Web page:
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Japan minister's visit to war shrine sparks controversy

Koji Sasahara / AP

Doves are released in prayer of perpetual peace by worshippers at the Yasukuni Shrine in Tokyo Wednesday, Aug. 15, 2012. Japan marked the 67th anniversary of its World War II surrender with a somber memorial led by its emperor and other commemorations. (AP Photo/Koji Sasahara)

Issei Kato / Reuters

A man dressed as a Japanese imperial army soldier stands at Yasukuni Shrine in Tokyo August 15, 2012, on the 67th anniversary of Japan's surrender in World War II.

Yoshikazu Tsuno / AFP - Getty Images

Japanese Land and Transport Minister Yuichiro Hata (L) and fellow lawmakers visit the controversial Yasukuni shrine to honor the dead on the 67th anniversary of Japan's surrender from World War II, in Tokyo on Wednesday.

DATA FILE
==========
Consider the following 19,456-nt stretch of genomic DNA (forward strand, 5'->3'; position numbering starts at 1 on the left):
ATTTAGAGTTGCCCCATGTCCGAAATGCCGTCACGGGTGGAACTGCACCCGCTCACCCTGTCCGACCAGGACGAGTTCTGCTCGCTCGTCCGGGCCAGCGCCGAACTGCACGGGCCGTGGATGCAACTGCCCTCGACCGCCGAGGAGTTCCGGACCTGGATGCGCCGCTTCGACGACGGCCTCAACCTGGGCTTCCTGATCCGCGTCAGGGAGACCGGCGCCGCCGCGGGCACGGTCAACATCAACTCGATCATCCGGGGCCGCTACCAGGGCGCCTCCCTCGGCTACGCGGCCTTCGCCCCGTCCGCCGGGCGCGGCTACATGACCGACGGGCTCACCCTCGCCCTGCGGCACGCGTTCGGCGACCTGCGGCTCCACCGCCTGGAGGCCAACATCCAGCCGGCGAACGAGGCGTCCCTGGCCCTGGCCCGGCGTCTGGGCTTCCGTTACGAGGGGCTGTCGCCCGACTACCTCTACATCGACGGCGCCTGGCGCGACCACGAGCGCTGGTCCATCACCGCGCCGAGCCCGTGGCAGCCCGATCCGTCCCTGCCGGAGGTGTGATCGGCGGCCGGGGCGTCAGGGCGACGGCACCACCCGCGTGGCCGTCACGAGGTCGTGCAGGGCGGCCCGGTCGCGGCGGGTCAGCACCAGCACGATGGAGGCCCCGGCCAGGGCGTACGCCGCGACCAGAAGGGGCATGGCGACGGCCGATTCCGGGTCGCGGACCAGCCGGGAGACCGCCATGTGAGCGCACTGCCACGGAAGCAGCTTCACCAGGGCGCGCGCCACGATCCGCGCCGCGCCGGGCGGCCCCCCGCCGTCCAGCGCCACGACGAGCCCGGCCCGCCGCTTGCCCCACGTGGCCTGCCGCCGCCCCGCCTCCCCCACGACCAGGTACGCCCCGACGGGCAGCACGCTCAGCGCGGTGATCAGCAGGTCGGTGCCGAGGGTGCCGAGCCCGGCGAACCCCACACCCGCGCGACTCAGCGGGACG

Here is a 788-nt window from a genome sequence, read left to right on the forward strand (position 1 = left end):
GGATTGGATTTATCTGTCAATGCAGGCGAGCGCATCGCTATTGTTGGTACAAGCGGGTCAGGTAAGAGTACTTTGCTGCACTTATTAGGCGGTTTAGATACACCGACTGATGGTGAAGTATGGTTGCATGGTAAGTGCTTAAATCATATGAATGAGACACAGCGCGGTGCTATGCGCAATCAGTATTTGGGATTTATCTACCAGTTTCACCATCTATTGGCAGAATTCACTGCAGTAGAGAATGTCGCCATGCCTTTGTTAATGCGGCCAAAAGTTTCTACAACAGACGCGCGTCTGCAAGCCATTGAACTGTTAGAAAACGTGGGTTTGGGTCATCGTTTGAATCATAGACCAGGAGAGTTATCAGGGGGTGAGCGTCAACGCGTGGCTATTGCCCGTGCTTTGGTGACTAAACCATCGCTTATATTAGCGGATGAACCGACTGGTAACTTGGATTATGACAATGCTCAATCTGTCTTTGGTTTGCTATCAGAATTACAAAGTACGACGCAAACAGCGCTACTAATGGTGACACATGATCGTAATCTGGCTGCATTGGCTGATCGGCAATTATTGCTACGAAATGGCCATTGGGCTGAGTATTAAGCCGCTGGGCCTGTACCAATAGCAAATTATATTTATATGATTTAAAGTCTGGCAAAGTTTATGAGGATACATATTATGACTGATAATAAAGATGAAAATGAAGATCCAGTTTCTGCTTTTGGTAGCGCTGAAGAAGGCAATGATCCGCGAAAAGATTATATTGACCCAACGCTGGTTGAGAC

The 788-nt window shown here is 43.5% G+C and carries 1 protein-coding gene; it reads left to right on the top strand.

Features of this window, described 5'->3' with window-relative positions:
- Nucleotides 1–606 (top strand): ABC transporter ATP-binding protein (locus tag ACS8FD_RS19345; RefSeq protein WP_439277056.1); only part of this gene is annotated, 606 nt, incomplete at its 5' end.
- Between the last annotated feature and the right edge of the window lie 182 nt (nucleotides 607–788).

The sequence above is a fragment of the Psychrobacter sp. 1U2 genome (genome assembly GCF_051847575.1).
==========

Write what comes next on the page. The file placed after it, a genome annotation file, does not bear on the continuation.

Reuters reports: A Japanese cabinet member paid homage at a controversial shrine for war dead on Wednesday -- the 67th anniversary of Tokyo's defeat in World War Two -- a move likely to further strain relations with China and South Korea.

Bitter memories of Japanese militarism run deep in China and South Korea and, despite close economic ties, relations with Beijing and Seoul have become increasingly fraught recently.

Bickering over rival territorial claims to rocky, uninhabited islands are the latest sign of how the region has yet to resolve differences over its past. Continue reading the full story.

Jason Lee / Reuters

Protesters hold a Chinese national flag and banners reading "Japan get out of Diaoyu islands" and "declare war against Japan" during an anti-Japan protest to mark the 67th anniversary of Japan's defeat in World War Two, outside the Japanese embassy in Beijing August 15, 2012.